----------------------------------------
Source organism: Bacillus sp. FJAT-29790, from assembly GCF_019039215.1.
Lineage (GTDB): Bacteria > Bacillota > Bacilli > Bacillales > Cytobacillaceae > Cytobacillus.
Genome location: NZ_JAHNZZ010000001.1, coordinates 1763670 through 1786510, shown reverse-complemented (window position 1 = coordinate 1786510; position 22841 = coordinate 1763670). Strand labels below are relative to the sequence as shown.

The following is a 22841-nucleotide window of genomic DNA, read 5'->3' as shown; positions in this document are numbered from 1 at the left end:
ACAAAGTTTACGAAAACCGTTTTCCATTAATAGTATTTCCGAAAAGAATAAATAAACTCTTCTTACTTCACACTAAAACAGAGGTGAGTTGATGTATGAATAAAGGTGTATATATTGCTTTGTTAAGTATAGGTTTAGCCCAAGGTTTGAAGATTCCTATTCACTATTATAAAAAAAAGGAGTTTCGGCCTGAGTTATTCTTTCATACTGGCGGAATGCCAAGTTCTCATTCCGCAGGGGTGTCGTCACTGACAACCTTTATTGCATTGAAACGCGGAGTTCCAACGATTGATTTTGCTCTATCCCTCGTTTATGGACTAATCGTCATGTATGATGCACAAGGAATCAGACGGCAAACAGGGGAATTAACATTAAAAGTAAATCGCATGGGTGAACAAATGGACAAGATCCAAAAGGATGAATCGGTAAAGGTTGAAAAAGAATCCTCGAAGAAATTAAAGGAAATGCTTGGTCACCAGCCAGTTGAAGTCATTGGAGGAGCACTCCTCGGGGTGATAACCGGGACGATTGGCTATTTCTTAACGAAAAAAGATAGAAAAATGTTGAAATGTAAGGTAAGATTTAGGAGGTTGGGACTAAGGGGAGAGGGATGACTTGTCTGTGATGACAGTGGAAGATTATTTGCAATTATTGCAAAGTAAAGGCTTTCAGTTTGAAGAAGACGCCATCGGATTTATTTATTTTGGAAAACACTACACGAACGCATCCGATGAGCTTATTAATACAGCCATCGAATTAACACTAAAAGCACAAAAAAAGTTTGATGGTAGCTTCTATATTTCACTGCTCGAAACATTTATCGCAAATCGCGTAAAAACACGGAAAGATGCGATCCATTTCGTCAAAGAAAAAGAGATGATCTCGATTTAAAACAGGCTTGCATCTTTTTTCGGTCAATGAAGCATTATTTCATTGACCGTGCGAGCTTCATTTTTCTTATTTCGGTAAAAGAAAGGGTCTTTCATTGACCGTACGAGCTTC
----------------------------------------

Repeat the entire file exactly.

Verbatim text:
Source organism: Bacillus sp. FJAT-29790, from assembly GCF_019039215.1.
Lineage (GTDB): Bacteria > Bacillota > Bacilli > Bacillales > Cytobacillaceae > Cytobacillus.
Genome location: NZ_JAHNZZ010000001.1, coordinates 1763670 through 1786510, shown reverse-complemented (window position 1 = coordinate 1786510; position 22841 = coordinate 1763670). Strand labels below are relative to the sequence as shown.

The following is a 22841-nucleotide window of genomic DNA, read 5'->3' as shown; positions in this document are numbered from 1 at the left end:
ACAAAGTTTACGAAAACCGTTTTCCATTAATAGTATTTCCGAAAAGAATAAATAAACTCTTCTTACTTCACACTAAAACAGAGGTGAGTTGATGTATGAATAAAGGTGTATATATTGCTTTGTTAAGTATAGGTTTAGCCCAAGGTTTGAAGATTCCTATTCACTATTATAAAAAAAAGGAGTTTCGGCCTGAGTTATTCTTTCATACTGGCGGAATGCCAAGTTCTCATTCCGCAGGGGTGTCGTCACTGACAACCTTTATTGCATTGAAACGCGGAGTTCCAACGATTGATTTTGCTCTATCCCTCGTTTATGGACTAATCGTCATGTATGATGCACAAGGAATCAGACGGCAAACAGGGGAATTAACATTAAAAGTAAATCGCATGGGTGAACAAATGGACAAGATCCAAAAGGATGAATCGGTAAAGGTTGAAAAAGAATCCTCGAAGAAATTAAAGGAAATGCTTGGTCACCAGCCAGTTGAAGTCATTGGAGGAGCACTCCTCGGGGTGATAACCGGGACGATTGGCTATTTCTTAACGAAAAAAGATAGAAAAATGTTGAAATGTAAGGTAAGATTTAGGAGGTTGGGACTAAGGGGAGAGGGATGACTTGTCTGTGATGACAGTGGAAGATTATTTGCAATTATTGCAAAGTAAAGGCTTTCAGTTTGAAGAAGACGCCATCGGATTTATTTATTTTGGAAAACACTACACGAACGCATCCGATGAGCTTATTAATACAGCCATCGAATTAACACTAAAAGCACAAAAAAAGTTTGATGGTAGCTTCTATATTTCACTGCTCGAAACATTTATCGCAAATCGCGTAAAAACACGGAAAGATGCGATCCATTTCGTCAAAGAAAAAGAGATGATCTCGATTTAAAACAGGCTTGCATCTTTTTTCGGTCAATGAAGCATTATTTCATTGACCGTGCGAGCTTCATTTTTCTTATTTCGGTAAAAGAAAGGGTCTTTCATTGACCGTACGAGCTTC